Shaheen played very sparingly in 2014, catching just two passes for 85 yards all season in what amounted to a redshirt year as he focused on adding body mass. That was quite a process in and of itself.
"I took a ton of whey protein and a ton of supplements," Shaheen said. "It wasn't like a quick gain, either. It's not like I was pounding McDoubles at McDonald's. It was slow and it took the whole two-and-a-half years to get where I am and I was eating clean."
In 2015 Shaheen become a starter and caught 70 passes (an all-time Division II record for tight ends) with 10 touchdowns; last season he caught 57 balls, with 16 of them going for touchdowns, becoming a two-time AFCA All-American in the process. By the early part of his senior season the NFL was becoming aware of his existence, but to say he emerged from compete anonymity in the college football world is not hyperbole.
"I knew after my sophomore season that I had the size, just looking around at other tight ends, and I was up to about 250 by then, and I thought I had the athleticism to play pro," Shaheen said. "But I really honestly wasn't thinking about the NFL until the scouts started showing up last year, and then it was like, 'Hey, man, this is a real possibility.' But for me it was just about playing and getting out on the field and having fun playing football."
Shaheen's agent, Brian Mackler, had no idea who the tight end was not that long ago, hearing about him as a tip from a veteran national scout that there was a legit future pro tight end at Ashland. Mackler, who represents Shaheen along with Jim Ivler, polled some GMs at the time and none had any idea who the kid was, but after asking client Matt Judon, who played linebacker in that conference and had a nice rookie season with the Ravens in 2016, and hearing rave reviews, Mackler soon was eager to sign him.
Shaheen's stock has soared since clubs have spent time with him, from the combine on, and Shaheen has drawn so much interest there simply hasn't been sufficient time to visit and work out for all the teams interested in seeing more of him. His speed, quickness and acceleration are all superb for someone of his size, his footwork and ability to use his body to shield the ball and box-out defenders is top notch (his basketball background helps). He has exceptional hands and hand-eye coordination, and is a willing blocker.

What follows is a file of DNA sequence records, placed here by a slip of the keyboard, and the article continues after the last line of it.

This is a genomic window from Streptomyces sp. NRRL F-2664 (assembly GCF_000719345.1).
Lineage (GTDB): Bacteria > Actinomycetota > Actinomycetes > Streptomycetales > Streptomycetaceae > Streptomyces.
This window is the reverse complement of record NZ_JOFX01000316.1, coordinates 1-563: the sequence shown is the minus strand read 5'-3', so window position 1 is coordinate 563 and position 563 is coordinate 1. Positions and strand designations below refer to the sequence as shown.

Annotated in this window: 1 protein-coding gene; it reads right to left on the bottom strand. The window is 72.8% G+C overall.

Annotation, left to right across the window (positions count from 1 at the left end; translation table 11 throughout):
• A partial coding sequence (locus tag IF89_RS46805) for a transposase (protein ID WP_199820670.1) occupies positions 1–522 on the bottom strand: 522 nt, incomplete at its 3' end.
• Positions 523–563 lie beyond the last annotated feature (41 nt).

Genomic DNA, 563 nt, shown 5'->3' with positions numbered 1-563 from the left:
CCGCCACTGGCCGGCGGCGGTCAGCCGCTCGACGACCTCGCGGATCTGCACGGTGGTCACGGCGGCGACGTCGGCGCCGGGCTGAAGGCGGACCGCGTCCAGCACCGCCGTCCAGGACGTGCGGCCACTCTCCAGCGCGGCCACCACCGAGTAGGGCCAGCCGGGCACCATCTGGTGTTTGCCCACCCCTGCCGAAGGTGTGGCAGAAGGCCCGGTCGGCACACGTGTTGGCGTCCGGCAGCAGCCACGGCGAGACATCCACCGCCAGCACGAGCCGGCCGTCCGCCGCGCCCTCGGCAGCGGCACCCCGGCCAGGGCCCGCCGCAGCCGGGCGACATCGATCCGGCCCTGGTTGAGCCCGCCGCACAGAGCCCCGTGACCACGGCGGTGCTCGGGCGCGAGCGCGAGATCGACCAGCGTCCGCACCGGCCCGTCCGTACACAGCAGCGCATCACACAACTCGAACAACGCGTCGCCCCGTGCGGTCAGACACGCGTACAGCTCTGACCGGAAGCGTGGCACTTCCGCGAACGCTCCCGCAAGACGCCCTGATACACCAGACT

Hence, the Baby Gronk moniker. So, it's no surprise which current tight end Shaheen enjoys watching play the most.
"I really like Rob Gronkowski -- the way he runs after the catch, I like to run the same way," Shaheen said. "And apart from that, he's a good blocker. I wouldn't say that I'm the best blocker, but I'm not afraid to put my hat on somebody and get after him a little bit."
The number of teams that like him in the second round are too many to list -- the 49ers, Jets, Bears, Jaguars, Rams, Saints are just a few teams that make sense. He had to beg his father to stop sending his press clippings and mock draft projects his way as this process has unfolded and Shaheen's stock has continued to soar. He doesn't want to set his expectations too high, and is trying to focus on the daily task at hand, meeting teams and preparing to play football for a living. Shaheen is content to have a small party with his family during draft weekend, and doesn't want to get caught up in the hoopla.
In the meantime he continues to navigate a relentless travel schedule, which included a 14-hour layover in Atlanta recently where he spent the night in the airport, and some brutal days and delays due to weather. Soon he will be back on Ashland's campus continuing his studies -- he took on an audacious 16 credits this semester with his professors allowing him to take his classwork on the road with him. The most probing questions for him these days, however, come from NFL decision-makers, and not his instructors, with the biggest knock on Shaheen being the level of competition he faced in college and how far removed those Division II opponents are from what is ahead on Sundays.
"I just tell the teams pretty much all the same thing," Shaheen said. "I know that's definitely a challenge, but I think I've done what I had to do to get into this position, and I don't think the NFL is a challenge I can't overcome once I get there."